How To Choose The Right Hook | Kayak Angler Magazine | Rapid Media
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A fish with a hook in its lip. Photo by Tim Romano

New hooks put fish in a sticky situation

After hours of freezing, boiling, sweating and shivering, I finally got the bite I’d been waiting on. When the line out alarm zinged, I grabbed the rod, pushed the lever drag forward and came tight on the line. Nothing. The fish was gone. My next trip, the same thing happened—twice. Going through all technique and tackle, I discovered the problem. Early in the season, when I couldn’t find my favorite hook in the tackle shop, I bought a box of inline circle hooks. Next trip, I rigged up with an offset hook. Bingo.

When you come down to it, hooks are the most important piece of fishing gear. Hang with pro anglers and you’ll hear them talk obsessively about their hooks. “I spend a lot of time sharpening hooks,” admits full-time guide and television host, Tim Moore (www.timmooreoutdoors.com). Moore is constantly changing hooks to find the best connection to the fish. “I change out treble hooks on plugs to avoid hooking the fish in the face or hooking myself in the hand.” For live bait, he matches the hook to the size of the fish and line test, for larger fish or bait he uses a larger hook. “If the fish are finicky, I’ll downsize the hook,” he says. He obsesses on finding the perfect hook for each technique and target fish. 

Lucky for Moore, there are plenty of hooks to choose. Viet Nguyen, Product Manager at Owner Hooks, says the company produced over 10,000 different hooks for angler around the world. “We carry more than 2000 different models in the US,” he adds. 

That’s because every fishing technique has an ideal hook. “As our pro staff experiments with new tactics we work with them to design a perfect hook,” he explains. Line weight, hook size, bait size, rod power, fish behavior and more affect hook design. “Every new lure or technique needs a new hook,” Nguyen says.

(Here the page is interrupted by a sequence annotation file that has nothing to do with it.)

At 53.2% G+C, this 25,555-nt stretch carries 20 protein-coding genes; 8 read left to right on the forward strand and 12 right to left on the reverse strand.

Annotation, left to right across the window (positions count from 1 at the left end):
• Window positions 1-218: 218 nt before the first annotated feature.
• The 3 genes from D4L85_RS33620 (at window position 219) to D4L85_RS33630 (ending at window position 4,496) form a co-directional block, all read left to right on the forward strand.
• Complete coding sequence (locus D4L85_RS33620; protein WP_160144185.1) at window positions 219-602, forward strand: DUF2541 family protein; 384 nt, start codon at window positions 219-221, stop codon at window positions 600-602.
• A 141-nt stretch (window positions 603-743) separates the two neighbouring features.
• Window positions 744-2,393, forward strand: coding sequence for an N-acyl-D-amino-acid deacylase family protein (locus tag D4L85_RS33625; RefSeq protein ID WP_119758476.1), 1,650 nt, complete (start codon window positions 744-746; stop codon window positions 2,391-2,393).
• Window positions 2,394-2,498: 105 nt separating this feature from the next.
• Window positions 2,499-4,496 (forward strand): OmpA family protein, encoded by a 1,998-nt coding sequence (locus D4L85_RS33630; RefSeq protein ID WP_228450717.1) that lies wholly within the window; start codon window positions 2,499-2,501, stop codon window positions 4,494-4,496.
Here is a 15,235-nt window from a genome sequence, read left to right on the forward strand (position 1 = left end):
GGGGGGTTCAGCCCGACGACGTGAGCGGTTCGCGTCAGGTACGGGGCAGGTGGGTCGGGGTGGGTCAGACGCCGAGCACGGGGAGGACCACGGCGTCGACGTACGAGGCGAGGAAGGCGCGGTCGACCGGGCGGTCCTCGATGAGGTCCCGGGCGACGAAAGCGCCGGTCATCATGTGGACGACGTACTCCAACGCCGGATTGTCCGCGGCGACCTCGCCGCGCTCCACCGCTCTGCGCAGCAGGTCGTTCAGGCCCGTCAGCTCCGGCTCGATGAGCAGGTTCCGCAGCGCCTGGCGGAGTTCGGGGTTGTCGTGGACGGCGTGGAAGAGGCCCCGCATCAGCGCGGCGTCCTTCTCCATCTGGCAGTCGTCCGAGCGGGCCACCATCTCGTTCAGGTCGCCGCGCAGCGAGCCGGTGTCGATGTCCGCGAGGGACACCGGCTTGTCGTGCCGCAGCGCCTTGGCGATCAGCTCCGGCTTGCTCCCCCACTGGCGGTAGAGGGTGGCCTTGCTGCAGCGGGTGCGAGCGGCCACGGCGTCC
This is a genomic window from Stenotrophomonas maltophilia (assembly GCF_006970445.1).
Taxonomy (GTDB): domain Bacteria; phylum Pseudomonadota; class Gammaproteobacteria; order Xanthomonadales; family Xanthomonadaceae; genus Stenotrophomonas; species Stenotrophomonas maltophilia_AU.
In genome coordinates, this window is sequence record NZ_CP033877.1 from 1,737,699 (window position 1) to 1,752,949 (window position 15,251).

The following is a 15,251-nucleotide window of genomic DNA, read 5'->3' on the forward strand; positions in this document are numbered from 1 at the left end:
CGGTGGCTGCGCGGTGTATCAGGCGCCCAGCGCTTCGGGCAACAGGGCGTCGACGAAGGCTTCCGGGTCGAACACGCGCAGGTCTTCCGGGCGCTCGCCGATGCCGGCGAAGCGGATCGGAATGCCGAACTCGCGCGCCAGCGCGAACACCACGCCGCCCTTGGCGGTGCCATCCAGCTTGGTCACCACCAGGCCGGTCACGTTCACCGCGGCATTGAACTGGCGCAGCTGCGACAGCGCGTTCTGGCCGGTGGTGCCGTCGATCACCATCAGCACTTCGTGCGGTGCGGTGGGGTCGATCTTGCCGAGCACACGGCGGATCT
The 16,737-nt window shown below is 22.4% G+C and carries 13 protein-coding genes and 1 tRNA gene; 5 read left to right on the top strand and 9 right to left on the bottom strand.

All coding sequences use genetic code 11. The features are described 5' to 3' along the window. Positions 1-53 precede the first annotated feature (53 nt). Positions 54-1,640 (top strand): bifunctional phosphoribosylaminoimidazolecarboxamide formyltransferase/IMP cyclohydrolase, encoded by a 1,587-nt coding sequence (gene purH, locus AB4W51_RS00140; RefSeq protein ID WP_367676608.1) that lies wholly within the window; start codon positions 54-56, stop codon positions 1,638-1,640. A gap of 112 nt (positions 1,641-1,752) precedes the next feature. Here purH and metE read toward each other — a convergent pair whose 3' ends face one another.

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Hook technology has come a long way in the past few years. A hook start out as a spool of wire that is cut, bended, heat treated, plated and chemically sharped. “The introduction of high carbon steel made hooks stronger,” Nguyen says. It also allowed hooks to be thinner, or lighter gage, which improves penetration. The next generation of hooks will be made out of high-tech alloys that will allow higher strength in a lighter gage wire. 

Plating the hooks also affects it’s performance. “Our black, chrome-plated hooks are standard for all uses,” he says. Hooks for saltwater are plated with tin. The latest advancement in hook construction uses a super slick coating, like Teflon, that improves penetration. “It’s perfect for plugs, jigs and other artificials where the fish will often hit the lure then try to spit it out,” he explains. Nguyen says that future hooks will feature even more corrosion resistant and slick coatings for longer life and easy hooksets. 

For anglers, hook lessons are often learned the hard way. “I change out trebles on my plugs for my own safety,” Tim Moore says. He replaces the front hooks with an offset J-hook and leaves the treble on the back of the lure. “If I get a lot of short strikes, I’ll move the treble back to the front of the lure.”

Moore admits that replacing treble hooks may cost him a few bites, but it saves him a trip to the hospital. On one of my first television shoots he hooked his thumb while landing a big striper. “I bit my tongue, literally, and continued to talk through the scene,” he recalls, “it wasn’t until the producer saw the blood coming out of my hand that he called ‘cut!’” 

This article originally appeared in the early summer 2017 issue of Kayak Angler Magazine.

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